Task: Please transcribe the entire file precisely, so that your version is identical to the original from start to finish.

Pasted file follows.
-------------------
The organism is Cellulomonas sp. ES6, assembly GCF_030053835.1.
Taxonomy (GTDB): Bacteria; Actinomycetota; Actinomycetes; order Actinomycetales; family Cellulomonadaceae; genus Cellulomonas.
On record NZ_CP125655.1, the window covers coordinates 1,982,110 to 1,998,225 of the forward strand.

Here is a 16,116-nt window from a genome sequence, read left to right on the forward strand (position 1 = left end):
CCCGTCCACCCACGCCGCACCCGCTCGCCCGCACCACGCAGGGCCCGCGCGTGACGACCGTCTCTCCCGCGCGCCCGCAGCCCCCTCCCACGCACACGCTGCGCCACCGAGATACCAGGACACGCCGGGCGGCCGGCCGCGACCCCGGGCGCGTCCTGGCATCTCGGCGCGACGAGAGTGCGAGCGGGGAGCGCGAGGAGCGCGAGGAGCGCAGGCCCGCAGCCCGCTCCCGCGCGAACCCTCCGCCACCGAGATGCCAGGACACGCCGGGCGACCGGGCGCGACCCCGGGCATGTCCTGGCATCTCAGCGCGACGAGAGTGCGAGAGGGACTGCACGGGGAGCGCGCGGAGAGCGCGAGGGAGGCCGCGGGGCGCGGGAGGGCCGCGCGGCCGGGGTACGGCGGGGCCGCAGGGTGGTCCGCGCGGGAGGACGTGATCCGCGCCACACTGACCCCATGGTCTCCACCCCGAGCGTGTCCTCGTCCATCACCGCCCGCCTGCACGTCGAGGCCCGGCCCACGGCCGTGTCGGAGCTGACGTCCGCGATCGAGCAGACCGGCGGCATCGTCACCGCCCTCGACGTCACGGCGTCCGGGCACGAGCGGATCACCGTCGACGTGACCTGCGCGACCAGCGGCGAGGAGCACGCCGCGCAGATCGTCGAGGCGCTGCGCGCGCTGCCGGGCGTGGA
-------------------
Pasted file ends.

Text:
The organism is Cellulomonas sp. ES6, assembly GCF_030053835.1.
Taxonomy (GTDB): Bacteria; Actinomycetota; Actinomycetes; order Actinomycetales; family Cellulomonadaceae; genus Cellulomonas.
On record NZ_CP125655.1, the window covers coordinates 1,982,110 to 1,998,225 of the forward strand.

Here is a 16,116-nt window from a genome sequence, read left to right on the forward strand (position 1 = left end):
CCCGTCCACCCACGCCGCACCCGCTCGCCCGCACCACGCAGGGCCCGCGCGTGACGACCGTCTCTCCCGCGCGCCCGCAGCCCCCTCCCACGCACACGCTGCGCCACCGAGATACCAGGACACGCCGGGCGGCCGGCCGCGACCCCGGGCGCGTCCTGGCATCTCGGCGCGACGAGAGTGCGAGCGGGGAGCGCGAGGAGCGCGAGGAGCGCAGGCCCGCAGCCCGCTCCCGCGCGAACCCTCCGCCACCGAGATGCCAGGACACGCCGGGCGACCGGGCGCGACCCCGGGCATGTCCTGGCATCTCAGCGCGACGAGAGTGCGAGAGGGACTGCACGGGGAGCGCGCGGAGAGCGCGAGGGAGGCCGCGGGGCGCGGGAGGGCCGCGCGGCCGGGGTACGGCGGGGCCGCAGGGTGGTCCGCGCGGGAGGACGTGATCCGCGCCACACTGACCCCATGGTCTCCACCCCGAGCGTGTCCTCGTCCATCACCGCCCGCCTGCACGTCGAGGCCCGGCCCACGGCCGTGTCGGAGCTGACGTCCGCGATCGAGCAGACCGGCGGCATCGTCACCGCCCTCGACGTCACGGCGTCCGGGCACGAGCGGATCACCGTCGACGTGACCTGCGCGACCAGCGGCGAGGAGCACGCCGCGCAGATCGTCGAGGCGCTGCGCGCGCTGCCGGGCGTGGA